Pathfinder Roleplaying Game Bestiary (OGL)

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Pathfinder Roleplaying Game Bestiary (OGL)
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Here there be monsters!

What is a hero without monsters to vanquish? This 328-page book presents hundreds of different creatures for use in the Pathfinder Roleplaying Game. Within this tome you'll find fire-breathing dragons and blood-drinking vampires, vile demons and shapechanging werewolves, sadistic goblins and lumbering giants, and so much more! Yet not all the creatures in this book are enemies, for some can serve lucky heroes as allies or advisors, be they summoned angels or capricious nymphs. And it doesn't stop there—with full rules for advancing monsters, adapting monsters to different roles, and designing your own unique creations, you'll never be without a band of hideous minions again!

The Pathfinder RPG Bestiary is the must-have companion volume to the Pathfinder RPG Core Rulebook. This imaginative tabletop game builds upon more than 10 years of system development and an Open Playtest featuring more than 50,000 gamers to create a cutting-edge RPG experience that brings the all-time best-selling set of fantasy rules into the new millennium.

The Pathfinder RPG Bestiary includes:

  • More than 350 different monsters
  • Dozens of monstrous variants to modify creatures and keep players on their toes
  • Numerous lists of monsters to aid in navigation, including lists by Challenge Rating, monster type, and habitat
  • Extensive rules for creating effective and balanced monsters
  • Rules for advancing monsters by hit dice, template, or class level
  • Universal monster rules to simplify special attacks, defenses, and qualities like breath weapons, damage reduction, and regeneration
  • More than a dozen feats tailored especially for monsters
  • Suggestions for monstrous cohorts
  • Two dozen additional animal companions
  • More than a dozen different wandering monster encounter tables
  • ... and much, much more!

Available Formats

The Pathfinder Roleplaying Game Bestiary is available as:

Hardcover ISBN: 978-1-60125-183-1

Errata
Last Updated - 9/12/2011

Other Resources: This product is also available on the following platforms:

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Without Opponents, Combat Sure Wouldn't Be Much Fun!

5/5

Bestiaries are Pathfinder's version of the D&D Monster Manuals: reference books containing descriptions and stat-blocks for hundreds of new creatures for PCs to battle, bother, or befriend. They're not designed to be read cover to cover, but that's exactly what I did for this review. The Bestiary weighs in at 327 pages and contains (according to the back-cover) over 350 different monsters arranged in alphabetical order.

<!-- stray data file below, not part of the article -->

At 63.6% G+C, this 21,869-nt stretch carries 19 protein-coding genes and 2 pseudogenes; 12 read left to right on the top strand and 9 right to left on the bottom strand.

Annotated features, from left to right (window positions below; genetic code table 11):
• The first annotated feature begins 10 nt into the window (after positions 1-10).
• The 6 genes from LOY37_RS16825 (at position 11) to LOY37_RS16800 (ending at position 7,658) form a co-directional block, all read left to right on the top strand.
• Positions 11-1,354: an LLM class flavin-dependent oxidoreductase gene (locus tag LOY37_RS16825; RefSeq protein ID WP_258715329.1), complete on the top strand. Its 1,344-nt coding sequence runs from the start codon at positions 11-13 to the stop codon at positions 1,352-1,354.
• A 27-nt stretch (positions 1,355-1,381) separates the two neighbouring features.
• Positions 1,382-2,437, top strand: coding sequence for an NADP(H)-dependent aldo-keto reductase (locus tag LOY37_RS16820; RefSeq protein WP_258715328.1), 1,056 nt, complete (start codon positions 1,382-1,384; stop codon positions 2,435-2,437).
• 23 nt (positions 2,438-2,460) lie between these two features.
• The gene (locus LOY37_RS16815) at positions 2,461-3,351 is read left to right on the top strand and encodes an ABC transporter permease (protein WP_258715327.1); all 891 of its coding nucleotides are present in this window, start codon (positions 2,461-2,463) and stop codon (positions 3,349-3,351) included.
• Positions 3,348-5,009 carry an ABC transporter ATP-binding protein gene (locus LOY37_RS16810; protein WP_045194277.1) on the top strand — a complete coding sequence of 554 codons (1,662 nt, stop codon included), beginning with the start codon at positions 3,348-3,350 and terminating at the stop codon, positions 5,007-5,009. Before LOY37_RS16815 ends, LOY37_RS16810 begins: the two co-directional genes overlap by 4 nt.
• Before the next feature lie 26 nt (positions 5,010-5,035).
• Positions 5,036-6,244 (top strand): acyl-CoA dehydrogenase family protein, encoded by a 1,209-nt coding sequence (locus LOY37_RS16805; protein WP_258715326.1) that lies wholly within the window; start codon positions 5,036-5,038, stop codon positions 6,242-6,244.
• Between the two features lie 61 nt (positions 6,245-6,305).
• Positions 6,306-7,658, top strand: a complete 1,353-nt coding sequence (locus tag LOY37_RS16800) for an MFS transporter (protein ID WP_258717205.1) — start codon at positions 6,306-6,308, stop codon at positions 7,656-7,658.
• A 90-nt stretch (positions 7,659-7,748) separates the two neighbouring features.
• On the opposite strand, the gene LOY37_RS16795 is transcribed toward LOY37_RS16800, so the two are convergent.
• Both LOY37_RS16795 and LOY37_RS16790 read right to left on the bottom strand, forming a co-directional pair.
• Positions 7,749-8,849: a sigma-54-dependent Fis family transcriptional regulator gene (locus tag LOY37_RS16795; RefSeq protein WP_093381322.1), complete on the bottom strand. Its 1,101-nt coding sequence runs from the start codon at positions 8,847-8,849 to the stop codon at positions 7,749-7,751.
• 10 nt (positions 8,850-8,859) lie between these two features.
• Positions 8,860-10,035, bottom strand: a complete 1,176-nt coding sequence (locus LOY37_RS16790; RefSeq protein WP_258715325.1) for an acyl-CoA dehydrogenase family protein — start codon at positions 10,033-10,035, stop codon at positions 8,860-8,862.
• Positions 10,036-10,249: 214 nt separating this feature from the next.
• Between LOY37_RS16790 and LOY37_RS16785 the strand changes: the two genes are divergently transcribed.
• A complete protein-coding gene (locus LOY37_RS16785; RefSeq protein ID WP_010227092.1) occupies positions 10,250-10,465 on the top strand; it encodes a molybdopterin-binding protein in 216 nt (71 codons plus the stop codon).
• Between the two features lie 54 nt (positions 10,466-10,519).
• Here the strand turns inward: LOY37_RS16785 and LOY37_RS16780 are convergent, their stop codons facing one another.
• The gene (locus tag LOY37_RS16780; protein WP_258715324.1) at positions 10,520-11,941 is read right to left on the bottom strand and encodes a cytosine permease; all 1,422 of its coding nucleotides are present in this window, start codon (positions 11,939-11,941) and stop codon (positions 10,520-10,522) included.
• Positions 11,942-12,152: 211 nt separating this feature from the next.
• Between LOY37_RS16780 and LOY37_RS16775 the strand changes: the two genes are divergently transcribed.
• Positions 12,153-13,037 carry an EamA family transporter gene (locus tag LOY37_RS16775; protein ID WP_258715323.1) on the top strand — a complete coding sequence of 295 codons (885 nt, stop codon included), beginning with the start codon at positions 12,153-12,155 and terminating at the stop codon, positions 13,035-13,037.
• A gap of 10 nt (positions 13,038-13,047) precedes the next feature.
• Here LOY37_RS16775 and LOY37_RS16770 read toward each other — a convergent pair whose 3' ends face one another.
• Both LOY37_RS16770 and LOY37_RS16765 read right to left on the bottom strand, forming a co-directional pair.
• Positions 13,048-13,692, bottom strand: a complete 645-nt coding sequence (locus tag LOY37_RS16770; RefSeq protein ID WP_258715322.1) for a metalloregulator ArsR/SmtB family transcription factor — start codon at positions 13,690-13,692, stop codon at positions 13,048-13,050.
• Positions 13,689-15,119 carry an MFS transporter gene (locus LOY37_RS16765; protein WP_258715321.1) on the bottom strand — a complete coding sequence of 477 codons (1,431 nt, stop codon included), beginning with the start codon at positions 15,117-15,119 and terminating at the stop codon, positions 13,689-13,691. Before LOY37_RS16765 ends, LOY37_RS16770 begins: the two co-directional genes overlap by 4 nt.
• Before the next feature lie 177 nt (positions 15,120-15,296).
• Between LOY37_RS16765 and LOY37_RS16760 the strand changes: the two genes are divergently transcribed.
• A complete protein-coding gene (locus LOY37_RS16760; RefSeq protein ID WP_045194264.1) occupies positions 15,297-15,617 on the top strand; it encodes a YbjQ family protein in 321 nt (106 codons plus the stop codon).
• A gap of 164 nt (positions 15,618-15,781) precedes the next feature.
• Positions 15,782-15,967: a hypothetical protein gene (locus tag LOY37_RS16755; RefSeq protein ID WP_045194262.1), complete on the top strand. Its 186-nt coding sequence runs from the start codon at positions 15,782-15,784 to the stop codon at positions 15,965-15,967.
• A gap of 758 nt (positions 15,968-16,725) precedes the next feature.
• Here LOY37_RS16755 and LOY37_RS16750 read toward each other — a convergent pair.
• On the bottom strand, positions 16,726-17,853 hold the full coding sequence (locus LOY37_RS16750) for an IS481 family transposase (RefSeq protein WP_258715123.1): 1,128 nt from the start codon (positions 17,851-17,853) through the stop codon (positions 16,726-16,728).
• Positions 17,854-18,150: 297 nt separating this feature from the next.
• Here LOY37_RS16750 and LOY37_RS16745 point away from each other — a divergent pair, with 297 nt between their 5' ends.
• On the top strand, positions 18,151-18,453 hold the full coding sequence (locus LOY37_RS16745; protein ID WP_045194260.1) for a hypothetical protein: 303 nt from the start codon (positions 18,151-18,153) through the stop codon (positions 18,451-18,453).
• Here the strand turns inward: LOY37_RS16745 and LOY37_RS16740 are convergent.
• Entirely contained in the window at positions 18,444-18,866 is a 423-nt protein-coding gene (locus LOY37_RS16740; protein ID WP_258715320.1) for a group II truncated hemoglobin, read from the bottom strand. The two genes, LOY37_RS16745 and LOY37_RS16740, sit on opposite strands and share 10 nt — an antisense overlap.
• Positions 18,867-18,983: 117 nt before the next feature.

The book starts with a two-page Introduction, and it's actually worth reading because it explains what the (28!) different categories of information in a creature's stat block mean. It also introduces the the "Monster Icons" scheme, wherein each monster receives three different icons to visually denote its creature type, terrain, and climate. I like the idea of the icons, but I find them too small and similar to be useful, and I'm not interested in flipping back to page 5 too figure out what they mean. I'm happy just reading the corresponding entries in the stat block.

For monsters, we start with Aasimar on page 7 and run through until Zombie on page 289. This is what the book is all about, but it's a challenging thing to review as my notes are full of bits of scattered remarks about dozens of different monsters. As I can't figure out a coherent way to synthesize them, I'm going to take the unusual tack of just including them as a sort of impressionistic picture of what's in the book. Skim to the bottom for more of the review.

"A"

--aboleths are a lot tougher than CR might indicate!

--Not officially Golarion, but flavour in entries generally compatible

--backdoor cosmology with angels stuff

--really good write-up of Solar Angels

--Army Ant Swarms are pretty nasty!

--like archons--I've never really seen them used outside of summoning, when no RP is involved

--azatas: CG celestials

Bs

--cool how barghests become greater!

--bebiliths: wow, awesome art for an awesome creature!

--bugbear artwork is weird, but fascinating bit on "The Nature of Goblinoid Evil"

Cs

--creepy Choker

--good mixture of animals and various types of monsters

--a lot of classic ones, but some new ones (like chuul) as well

--like history of cyclops and flash of insight power

Ds